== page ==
Durga puja and Diwali, both major festivals are over. I had a ball of time with family and friends and hope you did too. Festivals in India area mark of spirituality, oneness, ecstasy and DRESSING UP like never before.
Even the thought of writing a fashion blog puts me into splits but then I felt like writing one. Still, I thought of writing down a fashion blog on the trends that I followed which you can as well next time. Durga Puja is a four-day festival while Diwali is five days. I am going to talk about all four days of Durga Puja and Diwali night.
Shashti night: Durga Puja starts from Shashti night during Navratri. I opted for an
orange Kurti (Shrishti) and cream colored Palazzos (Delhi Haat). I matched them with grapes like earrings that I bought from an art fair. Shashti night may be the first day of puja but it is not as grand as Ashtami so I will recommend simple Indo western wear for the night.
Saptami day and night: The day starts with giving Anjali to mother goddess and I would strongly
recommend another simple attire. If you are married, sarees should be no less than a mandatory Indian dress. If single, you can experiment as much as you can. I chose a black cotton Kurta (from Reliance Trends) with red shiny pajami (ordinary shop) and silk dupatta (North East festival). I basically mixed and matched. Coming to accessories, I wore red colored Jhumkas with red beaded necklace. During night, I was out on Pandal hopping. I wore sleeveless Jacket Kurta (Jaypore) and clubbed it with leggings (Marks & Spencers). For accessories, I wore black Jhumkas. Keep Shashti and Saptami simple yet elegant and keep the best dresses in stock for Ashtami and Navami.
Ashtami day and night: The best day of Durga Puja is this. I wore a silk saree (by a supplier from West Bengal) with mango prints and a sleeveless blouse. For accessories, I wore a red and golden heavily beaded necklace. The day time is exhaustive, so I would recommend people to try lighter sarees and makeup. A lot of married women wear traditional and famous red bordered white saree which is also called Gorod. I have even noticed women wearing gold jewelry.
If you are married, go for it and drape the saree in a traditional way and let the heads turn at you. For night, I wore a Bangalore silk saree (by a supplier from West Bengal) which I clubbed with yellow terracotta jewelry (taken from art and craft fair). The entire look was very vibrant and apt for a night like Ashtami. Go for a saree that has colors, prints and shine. A lot depends on your comfort level too.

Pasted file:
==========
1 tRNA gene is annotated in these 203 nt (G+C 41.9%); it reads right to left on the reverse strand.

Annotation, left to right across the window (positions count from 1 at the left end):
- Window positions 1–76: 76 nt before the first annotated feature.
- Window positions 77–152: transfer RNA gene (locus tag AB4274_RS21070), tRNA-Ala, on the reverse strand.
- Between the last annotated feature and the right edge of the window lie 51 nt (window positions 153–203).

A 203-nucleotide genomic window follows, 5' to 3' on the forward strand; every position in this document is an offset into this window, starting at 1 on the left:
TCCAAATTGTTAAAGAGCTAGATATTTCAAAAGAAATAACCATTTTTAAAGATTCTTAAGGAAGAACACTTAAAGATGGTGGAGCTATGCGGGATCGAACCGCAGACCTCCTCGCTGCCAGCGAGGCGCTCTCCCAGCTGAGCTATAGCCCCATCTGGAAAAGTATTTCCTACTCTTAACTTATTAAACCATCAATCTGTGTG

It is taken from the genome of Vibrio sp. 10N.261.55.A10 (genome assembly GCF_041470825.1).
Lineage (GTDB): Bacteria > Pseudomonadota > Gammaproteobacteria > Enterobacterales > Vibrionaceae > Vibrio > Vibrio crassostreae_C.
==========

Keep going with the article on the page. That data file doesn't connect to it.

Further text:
Navami day and night: The last day of Puja is heavy on heart yet full of vigor and joy among people. I wore a long jacket kurta (by Vishudh) and white pajama (by Reliance Trends). I wore matching blue colored Terracotta jewelry. The look was very well accepted by people and appreciated. It gave a classy look all together. For night, I wore a pink colored net saree (by a supplier from West Bengal). The saree was exceptionally pretty and it made look all traditional. For accessories, I wore golden earrings that had south Indian design.
Diwali day and night: Bengalis observe Kali Puja on Diwali night. The day time, I wore a Kerala saree. Since, north India doesn’t appreciate a white saree so I complimented it with a printed green blouse. The blouse had boat neck and was lengthier than usual blouses. For the night, I wore a floral printed maxi dress (by Missa More Clothing) matched with orange palazzos (from Janpath). I wore orange beaded necklace and earrings. What a delight it was to eyes!
All those fashion bloggers, hope this one doesn’t offend you. Hope, I was able to elaborate on the days and nights of festivity at best. Wear that is comfortable, unique and most importantly unique.